Pending cases at the US Supreme Court:
- Integrity Staffing Solutions, Inc. v. Busk – Whether time spent in security screenings is compensable under the Fair Labor Standards Act, as amended by the Portal-to-Portal Act. Oral argument October 8, 2014.
- Department of Homeland Security v. MacLean – Whether certain statutory protections codified in the Whistleblower Protection Act, which are inapplicable when an employee makes a disclosure “specifically prohibited by law,” can bar an agency from taking an enforcement action against an employee who intentionally discloses Sensitive Security Information. Oral argument November 4, 2014.
- M&G Polymers USA, LLC v. Tackett – Whether, when construing collective bargaining agreements in Labor Management Relations Act (LMRA) cases, courts should presume that silence concerning the duration of retiree health-care benefits means the parties intended those benefits to vest (and therefore continue indefinitely), as the Sixth Circuit holds; or should require a clear statement that health-care benefits are intended to survive the termination of the collective bargaining agreement, as the Third Circuit holds; or should require at least some language in the agreement that can reasonably support an interpretation that health-care benefits should continue indefinitely, as the Second and Seventh Circuits hold. Oral argument November 10, 2014.
- Perez v. Mortgage Bankers Assoc – Whether a federal agency [Department of Labor] must engage in notice-and-comment rulemaking pursuant to the Administrative Procedure Act before it can significantly alter an interpretive rule that articulates an interpretation of an agency regulation. Oral argument December 1, 2014.
- Young v. United Parcel Service – Whether, and in what circumstances, the Pregnancy Discrimination Act requires an employer that provides work accommodations to non-pregnant employees with work limitations to provide work accommodations to pregnant employees who are “similar in their ability or inability to work.” Oral argument December 3, 2014.
- Mach Mining v. EEOC – Whether and to what extent a court may enforce the Equal Employment Opportunity Commission’s mandatory duty to conciliate discrimination claims before filing suit. Oral argument to be scheduled for January 2015 or later.
- EEOC v. Abercrombie & Fitch Stores – Whether an employer can be liable under Title VII of the Civil Rights Act of 1964 for refusing to hire an applicant or discharging an employee based on a “religious observance and practice” only if the employer has actual knowledge that a religious accommodation was required and the employer’s actual knowledge resulted from direct, explicit notice from the applicant or employee. Oral argument to be scheduled for January 2015 or later.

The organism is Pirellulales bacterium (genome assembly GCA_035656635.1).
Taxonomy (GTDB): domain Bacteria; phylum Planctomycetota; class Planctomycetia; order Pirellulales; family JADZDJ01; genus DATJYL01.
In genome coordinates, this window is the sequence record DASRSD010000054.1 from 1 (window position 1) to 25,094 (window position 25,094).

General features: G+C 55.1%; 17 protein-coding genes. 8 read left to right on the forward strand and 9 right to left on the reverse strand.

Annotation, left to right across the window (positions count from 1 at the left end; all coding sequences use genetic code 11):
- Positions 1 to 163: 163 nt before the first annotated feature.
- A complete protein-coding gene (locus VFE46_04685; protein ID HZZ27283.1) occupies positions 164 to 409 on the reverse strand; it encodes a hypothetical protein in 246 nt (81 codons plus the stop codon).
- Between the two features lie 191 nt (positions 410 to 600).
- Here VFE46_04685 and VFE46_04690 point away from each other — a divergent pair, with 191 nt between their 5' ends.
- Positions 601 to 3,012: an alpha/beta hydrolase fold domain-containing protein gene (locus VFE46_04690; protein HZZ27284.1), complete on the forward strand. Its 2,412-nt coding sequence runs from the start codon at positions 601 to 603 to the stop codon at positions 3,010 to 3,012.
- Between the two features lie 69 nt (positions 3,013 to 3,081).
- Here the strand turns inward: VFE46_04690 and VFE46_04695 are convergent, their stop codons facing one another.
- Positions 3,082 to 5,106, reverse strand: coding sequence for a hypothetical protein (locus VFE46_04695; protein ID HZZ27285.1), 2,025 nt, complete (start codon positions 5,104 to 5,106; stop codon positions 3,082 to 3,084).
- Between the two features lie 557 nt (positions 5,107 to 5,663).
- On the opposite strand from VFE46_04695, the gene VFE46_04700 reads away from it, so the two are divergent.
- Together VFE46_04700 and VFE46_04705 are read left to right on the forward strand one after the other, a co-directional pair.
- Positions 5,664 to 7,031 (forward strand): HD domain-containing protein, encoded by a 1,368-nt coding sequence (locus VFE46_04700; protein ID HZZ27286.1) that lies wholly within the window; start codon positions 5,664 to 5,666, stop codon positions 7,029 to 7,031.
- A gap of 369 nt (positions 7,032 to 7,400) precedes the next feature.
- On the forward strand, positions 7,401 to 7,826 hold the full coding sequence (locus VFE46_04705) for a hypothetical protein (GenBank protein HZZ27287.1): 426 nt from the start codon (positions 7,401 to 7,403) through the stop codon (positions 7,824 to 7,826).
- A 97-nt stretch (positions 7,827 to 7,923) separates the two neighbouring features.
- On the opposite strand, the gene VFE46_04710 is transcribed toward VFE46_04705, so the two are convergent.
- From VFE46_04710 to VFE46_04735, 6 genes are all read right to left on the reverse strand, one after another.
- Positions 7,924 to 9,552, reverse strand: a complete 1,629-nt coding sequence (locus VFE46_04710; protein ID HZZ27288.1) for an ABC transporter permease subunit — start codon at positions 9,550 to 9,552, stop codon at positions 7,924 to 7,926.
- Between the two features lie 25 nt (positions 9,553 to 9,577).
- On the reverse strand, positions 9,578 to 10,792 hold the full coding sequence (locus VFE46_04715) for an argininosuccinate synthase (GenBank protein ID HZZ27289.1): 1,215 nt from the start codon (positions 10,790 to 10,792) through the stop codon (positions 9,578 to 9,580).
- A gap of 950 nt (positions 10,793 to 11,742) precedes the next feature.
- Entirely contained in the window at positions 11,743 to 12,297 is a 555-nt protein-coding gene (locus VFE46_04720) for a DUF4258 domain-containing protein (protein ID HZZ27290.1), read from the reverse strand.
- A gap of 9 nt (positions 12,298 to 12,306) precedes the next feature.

Decisions during 2013-2014 session:
- NLRB v. Noel Canning 06/26/2014 – The President’s “recess appointments” to the National Labor Relations Board violated the constitution. [Blog post]
- Harris v. Quinn 06/30/2014 – Compelling home-care providers to make payments to a union that represents their interests before state agencies violates the first amendment. [Blog post]
- Lane v. Franks 06/19/2014 – 1st amendment prohibits a public employer from firing an employee for giving truthful subpoenaed testimony. [Blog post]
- United States v. Quality Stores 03/25/2014 – Severance payments made to employees whose employment was involuntarily terminated are subject to FICA tax.
- BG Group PLC v. Republic of Argentina 03/05/2014 – Arbitrators, not a court, determine whether a precondition to arbitration (here, a requirement to first litigate for 18 months) has been satisﬁed or excused. [Blog post]
- Lawson v. FMR LLC 03/04/2014 – Sarbanes-Oxley Act § 1514A’s whistleblower protection includes employees of a public company’s private contractors and subcontractors. [Blog post]
- Sandifer v. U.S. Steel Corporation 01/27/2014 – Time spent donning and doffing protective gear is not compensable due to FLSA Section 203(o). [Blog post]
- Heimeshoff v. Hartford Life & Accident Insurance Co 12/16/2013 – Court upholds ERISA Plan’s contractual limitations period – three years after “proof of loss.” [Blog post]
- UNITE HERE Local 355 v. Mulhall (12/10/2013) The writ of certiorari was dismissed as improvidently granted, so the Court did not decide whether union-management neutrality agreements are lawful.
- Madigan v. Levin (10/15/2013) The writ of certiorari was dismissed as improvidently granted, so the Court did not decide whether public sector employee can bring an age bias claim directly under the Constitution without following ADEA procedures.